Is Your Construction Site at Risk?

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Wednesday, July 13th, 2016
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A construction company has recently been slapped with a giant fine after the death of a worker on a building site, and the sole director of the company, the site manager, has also been personally fined.

The fines serve as yet another reminder why it’s vital for companies and directors alike to have plans and procedures in place when it comes to risks on their work sites.

The worker was a bricklayer, one of the 15 to 20 people who could have been on-site at any time. His death was a result of a fall through an unguarded penetration on the second floor of the building site. Whilst the site could have up to 20 workers on site at any given time, the judge determined that there were approximately four workers who would have been exposed to the risk in the week leading up to the incident.

Despite the fact that neither the company nor its director has accepted responsibility for the failures that led to the bricklayer’s death, they have been fined $425,000 and $85,000 respectively – collectively making this the second biggest fine in NSW history and, unsurprisingly, sending the company out of business.

So what went wrong?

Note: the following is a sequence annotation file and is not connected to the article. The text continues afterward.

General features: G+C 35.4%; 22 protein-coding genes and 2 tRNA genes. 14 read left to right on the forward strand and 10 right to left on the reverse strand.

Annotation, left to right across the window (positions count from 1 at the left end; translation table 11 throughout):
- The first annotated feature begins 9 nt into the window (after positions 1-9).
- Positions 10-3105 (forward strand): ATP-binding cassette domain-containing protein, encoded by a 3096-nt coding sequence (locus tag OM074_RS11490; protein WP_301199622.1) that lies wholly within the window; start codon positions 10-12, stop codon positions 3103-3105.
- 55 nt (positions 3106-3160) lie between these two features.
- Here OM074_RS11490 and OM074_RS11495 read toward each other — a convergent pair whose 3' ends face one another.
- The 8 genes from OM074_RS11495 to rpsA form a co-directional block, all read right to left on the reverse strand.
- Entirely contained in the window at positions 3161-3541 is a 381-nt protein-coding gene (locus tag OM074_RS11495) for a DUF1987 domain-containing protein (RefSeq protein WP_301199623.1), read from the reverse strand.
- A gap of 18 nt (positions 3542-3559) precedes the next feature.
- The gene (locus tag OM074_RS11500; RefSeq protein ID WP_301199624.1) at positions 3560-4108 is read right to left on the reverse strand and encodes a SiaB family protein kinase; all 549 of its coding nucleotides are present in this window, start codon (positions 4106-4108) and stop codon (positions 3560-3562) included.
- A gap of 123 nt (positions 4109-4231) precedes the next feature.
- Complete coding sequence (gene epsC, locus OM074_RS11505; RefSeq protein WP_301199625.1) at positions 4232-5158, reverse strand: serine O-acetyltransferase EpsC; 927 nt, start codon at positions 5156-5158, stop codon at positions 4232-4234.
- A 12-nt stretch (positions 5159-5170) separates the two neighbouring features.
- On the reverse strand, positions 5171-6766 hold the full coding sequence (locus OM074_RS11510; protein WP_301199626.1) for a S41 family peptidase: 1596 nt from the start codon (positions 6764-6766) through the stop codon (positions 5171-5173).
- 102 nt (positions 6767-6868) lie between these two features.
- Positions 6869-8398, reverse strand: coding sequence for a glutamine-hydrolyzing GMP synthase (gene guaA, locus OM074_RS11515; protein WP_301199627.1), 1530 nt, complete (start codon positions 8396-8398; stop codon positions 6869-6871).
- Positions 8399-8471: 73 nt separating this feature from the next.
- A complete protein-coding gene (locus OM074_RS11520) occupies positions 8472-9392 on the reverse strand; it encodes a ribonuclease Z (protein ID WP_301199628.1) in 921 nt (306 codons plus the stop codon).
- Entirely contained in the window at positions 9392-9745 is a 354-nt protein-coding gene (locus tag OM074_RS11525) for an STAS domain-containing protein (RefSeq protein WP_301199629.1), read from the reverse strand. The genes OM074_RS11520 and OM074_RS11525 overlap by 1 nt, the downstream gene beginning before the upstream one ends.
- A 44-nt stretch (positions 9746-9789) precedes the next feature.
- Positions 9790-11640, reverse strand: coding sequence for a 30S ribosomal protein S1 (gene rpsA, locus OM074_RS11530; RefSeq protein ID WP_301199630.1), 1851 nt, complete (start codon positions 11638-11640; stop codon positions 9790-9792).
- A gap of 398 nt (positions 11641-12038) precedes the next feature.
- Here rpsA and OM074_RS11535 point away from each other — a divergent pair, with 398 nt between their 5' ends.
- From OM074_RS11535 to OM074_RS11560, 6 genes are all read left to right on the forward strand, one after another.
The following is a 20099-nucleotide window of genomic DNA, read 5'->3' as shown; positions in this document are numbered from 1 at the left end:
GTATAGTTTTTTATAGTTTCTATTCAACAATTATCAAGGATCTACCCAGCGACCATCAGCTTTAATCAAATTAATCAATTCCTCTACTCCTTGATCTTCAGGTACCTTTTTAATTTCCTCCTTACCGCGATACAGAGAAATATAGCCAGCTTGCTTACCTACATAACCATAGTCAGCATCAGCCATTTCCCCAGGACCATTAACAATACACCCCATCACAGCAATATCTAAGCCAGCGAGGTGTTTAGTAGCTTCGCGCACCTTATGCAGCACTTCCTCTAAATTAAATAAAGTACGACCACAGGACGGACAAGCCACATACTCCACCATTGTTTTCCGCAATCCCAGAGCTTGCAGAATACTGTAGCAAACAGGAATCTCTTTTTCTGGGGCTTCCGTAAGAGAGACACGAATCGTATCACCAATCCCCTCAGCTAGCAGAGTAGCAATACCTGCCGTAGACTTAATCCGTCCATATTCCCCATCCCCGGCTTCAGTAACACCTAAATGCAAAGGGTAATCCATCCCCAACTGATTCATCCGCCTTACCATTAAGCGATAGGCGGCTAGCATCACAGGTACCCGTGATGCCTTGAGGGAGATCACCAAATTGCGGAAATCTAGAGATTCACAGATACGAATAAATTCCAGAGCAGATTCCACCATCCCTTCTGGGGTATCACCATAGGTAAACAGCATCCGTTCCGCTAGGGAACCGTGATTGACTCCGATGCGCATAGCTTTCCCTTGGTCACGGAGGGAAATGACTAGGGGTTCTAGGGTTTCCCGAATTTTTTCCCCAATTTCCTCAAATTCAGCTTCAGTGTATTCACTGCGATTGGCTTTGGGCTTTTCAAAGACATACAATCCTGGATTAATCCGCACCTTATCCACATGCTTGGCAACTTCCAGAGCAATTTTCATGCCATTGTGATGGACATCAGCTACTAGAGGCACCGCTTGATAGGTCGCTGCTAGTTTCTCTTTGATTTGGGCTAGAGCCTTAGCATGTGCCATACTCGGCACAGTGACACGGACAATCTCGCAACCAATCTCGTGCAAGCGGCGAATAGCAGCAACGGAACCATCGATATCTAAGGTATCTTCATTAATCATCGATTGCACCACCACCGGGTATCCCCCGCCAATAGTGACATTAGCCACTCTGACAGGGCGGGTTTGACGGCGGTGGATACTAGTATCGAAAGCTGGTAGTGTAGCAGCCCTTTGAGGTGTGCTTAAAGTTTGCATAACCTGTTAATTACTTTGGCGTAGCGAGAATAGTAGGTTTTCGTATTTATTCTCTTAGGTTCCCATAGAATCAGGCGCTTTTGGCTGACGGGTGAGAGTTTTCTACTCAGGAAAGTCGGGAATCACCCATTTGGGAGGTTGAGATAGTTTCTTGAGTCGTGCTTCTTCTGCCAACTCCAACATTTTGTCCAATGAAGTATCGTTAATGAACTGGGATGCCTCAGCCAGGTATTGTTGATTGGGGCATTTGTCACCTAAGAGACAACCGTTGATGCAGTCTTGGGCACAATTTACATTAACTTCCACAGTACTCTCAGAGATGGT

A fine of this magnitude does not get distributed without a clear reason and this case has several. Instead of asking what the company did to receive such a fine, a more accurate question might be “what didn’t they do?”

The company failed to develop a Safe Work Management Statement. The individual in charge of carrying out the high-risk construction work is the best person to prepare a SWMS for their workers but, in this case, no SWMS was prepared. The company did not even have a system in place for reviewing any SWMS or risk assessment submitted to them.

Not only was a SWMS not prepared, but the judge determined that the workers were not even informed of the risk at all. Despite it being a clear risk, workers need to be consulted regarding the risk, and this step did not occur.

Overall, the site manager breached his duty of due diligence and did not act in a responsible manner regarding the risk. The judge found that the site manager was well aware of the risk and had even discussed it with WorkCover. He knew the steps that would need to be taken to secure the penetration and chose to take steps which he knew were inadequate instead.

The company did have a site safety management plan, as well as a OHSE management plan, but these plans were created before the risk appeared and did not account for the risk of a person falling through an insecure penetration.

What can you do to avoid a fine?

  • Communication is key. Make sure that all workers and contractors are informed of the risks. Everyone who enters the work site must have knowledge of the risks.
  • Ensure all the risks are identified as soon as possible – before starting work, if that is achievable.
  • If a risk arises during construction and it has not been accounted for in SWMS, HAC or project risk assessments, make sure these get updated swiftly and that adequate steps are being taken to eliminate that risk.

Take note of this timely reminder that companies and individuals alike can be severely penalised for oversights in areas regarding work health and safety and going out of business is a very real consequence. Can you and your company afford to overlook the risks in your workplace?

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